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The French Paradox: A Personal Story

The French Paradox: A Personal Story

I grew up in France in a family that you would qualify as the perfect example of the French paradox. We ate baguette, butter, saucisson, some heavy sauces and typical traditional French meals with a little red wine (for the adults) at lunch and sometimes dinnertime – and yet we were of average weight and healthy.  

What is the French paradox?

Research in the 1980s tried to discover how despite their diets of heavy saturated fats and wine drinking the French had far lower rates of heart disease than say the British.

At home, I saw first-hand why this might be the case.

My family (and the French generally in those days) had quite a healthy, balanced diet of plenty of fresh produce, not eating red meat every day and there was definitely some restraint – not deprivation – in our eating habits.

A bottle of Coke was produced and slowly consumed amongst 5 of us perhaps twice a year as a treat.

Many of my neighbours grew their own fruit and vegetables and I remember going to local farmers’ markets to pick less than perfect-looking but wholesome produce. We ate fresh homemade vegetable soup at dinner every day of the year (to us kids’ despair!).

The adoption of un-healthy convenience foods then spread to France as it has done globally, which has definitely changed the health of the French – and the world.

What have I learnt from this?

Coming up to December celebrations and the over-indulgence this often entails often reminds me of what my mother used to do.

She would eat very light soup or steamed vegetables with a little chicken or fish or even fast – on the days preceding and following feasts. She always advocated to ‘go light’ / ‘mange léger’ before or after celebration meals.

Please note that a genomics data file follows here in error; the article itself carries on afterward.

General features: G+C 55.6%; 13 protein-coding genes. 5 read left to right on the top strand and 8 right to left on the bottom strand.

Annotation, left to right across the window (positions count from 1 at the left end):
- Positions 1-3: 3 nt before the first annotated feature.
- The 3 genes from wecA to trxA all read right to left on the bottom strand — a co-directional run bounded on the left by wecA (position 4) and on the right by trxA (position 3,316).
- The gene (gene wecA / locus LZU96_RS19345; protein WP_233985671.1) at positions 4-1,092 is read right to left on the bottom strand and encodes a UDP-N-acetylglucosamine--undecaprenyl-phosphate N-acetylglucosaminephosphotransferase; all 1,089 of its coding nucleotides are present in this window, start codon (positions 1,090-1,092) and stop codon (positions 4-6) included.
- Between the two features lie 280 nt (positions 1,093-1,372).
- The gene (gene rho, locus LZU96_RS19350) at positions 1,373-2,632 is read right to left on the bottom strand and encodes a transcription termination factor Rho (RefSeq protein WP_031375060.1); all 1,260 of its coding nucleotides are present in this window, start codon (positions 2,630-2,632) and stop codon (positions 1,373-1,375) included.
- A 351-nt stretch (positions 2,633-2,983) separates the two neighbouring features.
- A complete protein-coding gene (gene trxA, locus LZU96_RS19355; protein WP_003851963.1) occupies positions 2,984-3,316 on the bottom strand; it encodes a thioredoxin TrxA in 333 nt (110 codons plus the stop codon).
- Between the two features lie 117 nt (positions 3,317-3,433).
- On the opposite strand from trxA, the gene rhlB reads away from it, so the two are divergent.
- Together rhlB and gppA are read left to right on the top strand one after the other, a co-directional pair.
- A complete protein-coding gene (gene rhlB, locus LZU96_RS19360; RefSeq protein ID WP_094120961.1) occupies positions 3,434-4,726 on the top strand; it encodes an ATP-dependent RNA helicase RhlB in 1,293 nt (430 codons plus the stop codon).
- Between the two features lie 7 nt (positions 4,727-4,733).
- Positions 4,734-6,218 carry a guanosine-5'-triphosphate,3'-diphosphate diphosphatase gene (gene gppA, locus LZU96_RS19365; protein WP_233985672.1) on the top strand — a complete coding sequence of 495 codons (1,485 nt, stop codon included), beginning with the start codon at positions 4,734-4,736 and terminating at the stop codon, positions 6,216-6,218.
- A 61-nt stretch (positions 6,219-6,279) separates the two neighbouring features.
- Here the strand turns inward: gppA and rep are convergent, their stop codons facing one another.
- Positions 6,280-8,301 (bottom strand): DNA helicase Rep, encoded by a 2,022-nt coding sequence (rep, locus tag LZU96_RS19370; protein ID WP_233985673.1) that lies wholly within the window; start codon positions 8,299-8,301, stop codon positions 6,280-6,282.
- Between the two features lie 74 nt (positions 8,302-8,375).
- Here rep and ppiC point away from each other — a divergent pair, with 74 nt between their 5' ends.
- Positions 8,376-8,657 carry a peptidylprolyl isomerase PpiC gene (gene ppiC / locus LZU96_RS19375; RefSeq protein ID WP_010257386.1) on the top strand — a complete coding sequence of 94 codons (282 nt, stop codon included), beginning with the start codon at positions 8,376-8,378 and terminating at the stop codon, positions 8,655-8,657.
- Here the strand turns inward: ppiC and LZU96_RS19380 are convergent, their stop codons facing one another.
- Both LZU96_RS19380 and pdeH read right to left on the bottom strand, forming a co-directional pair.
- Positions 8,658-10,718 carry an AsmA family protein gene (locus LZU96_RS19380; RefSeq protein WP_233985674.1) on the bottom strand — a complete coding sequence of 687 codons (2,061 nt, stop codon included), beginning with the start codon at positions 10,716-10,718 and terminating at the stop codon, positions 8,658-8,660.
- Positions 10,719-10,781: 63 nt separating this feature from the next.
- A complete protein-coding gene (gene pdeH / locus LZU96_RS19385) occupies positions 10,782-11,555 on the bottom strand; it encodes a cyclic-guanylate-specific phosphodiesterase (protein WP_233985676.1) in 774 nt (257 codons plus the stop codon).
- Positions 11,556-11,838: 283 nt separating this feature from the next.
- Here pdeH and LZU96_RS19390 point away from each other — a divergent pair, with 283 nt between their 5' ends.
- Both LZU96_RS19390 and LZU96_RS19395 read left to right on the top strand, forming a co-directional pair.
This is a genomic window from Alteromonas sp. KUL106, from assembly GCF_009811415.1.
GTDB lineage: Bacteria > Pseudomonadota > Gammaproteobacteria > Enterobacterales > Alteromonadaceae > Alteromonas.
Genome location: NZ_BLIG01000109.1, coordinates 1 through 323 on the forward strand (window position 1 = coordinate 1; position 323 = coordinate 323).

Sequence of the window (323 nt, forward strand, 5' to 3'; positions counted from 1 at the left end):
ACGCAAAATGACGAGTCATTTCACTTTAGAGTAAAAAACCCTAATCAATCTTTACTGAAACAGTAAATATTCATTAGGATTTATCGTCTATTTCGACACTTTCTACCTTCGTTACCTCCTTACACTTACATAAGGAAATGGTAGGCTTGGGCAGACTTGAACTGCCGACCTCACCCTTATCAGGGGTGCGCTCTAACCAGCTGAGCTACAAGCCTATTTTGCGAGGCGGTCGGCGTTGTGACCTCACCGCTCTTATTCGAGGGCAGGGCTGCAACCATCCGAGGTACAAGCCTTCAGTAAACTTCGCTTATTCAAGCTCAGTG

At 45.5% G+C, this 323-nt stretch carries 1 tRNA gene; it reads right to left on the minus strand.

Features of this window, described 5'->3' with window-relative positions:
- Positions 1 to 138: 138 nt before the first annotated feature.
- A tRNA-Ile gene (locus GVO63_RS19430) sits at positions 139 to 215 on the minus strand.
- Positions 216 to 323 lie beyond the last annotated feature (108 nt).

Balance was what it was about.  And self-awareness.

We didn’t just eat/drink ‘because it was there’, but because we wanted to really savour the good food and occasion.

The other take-away I learnt was that good fats (yes, good old butter and full-fat creams etc) are actually good for you and don’t create more heart disease (as shown in many studies in recent years) or obesity/diabetes etc.

Heated vegetable oils, sugars, and processed unnatural foods do.

And they create a whole host of other problems: addictions, obesity, mental health problems, heart and other chronic conditions we’ve battled with since saturated fats and fresh foods were banned from our diets.

Time to re-think what’s really ‘good’ for us and go back to balance, self-awareness, good fats and proper foods.

Image: pexels-nadin

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Brighton (UK)-based and international Nutritional Therapist & Health Coach

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Nathalie Sansonetti

BA, MA, DNn, Dip AIT, HCI Certified Coach

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The information on this course is not intended to replace medication or advice from your general practitioner (GP), medical doctor or specialist and is not intended as medical advice. It is intended as a sharing of knowledge and information based on the research and experience of Nathalie Sansonetti and her work as a Nutritional Therapist and Health Coach. N.Sansonetti encourages you to make your own health care decisions based upon your research and in partnership with a qualified health care professional.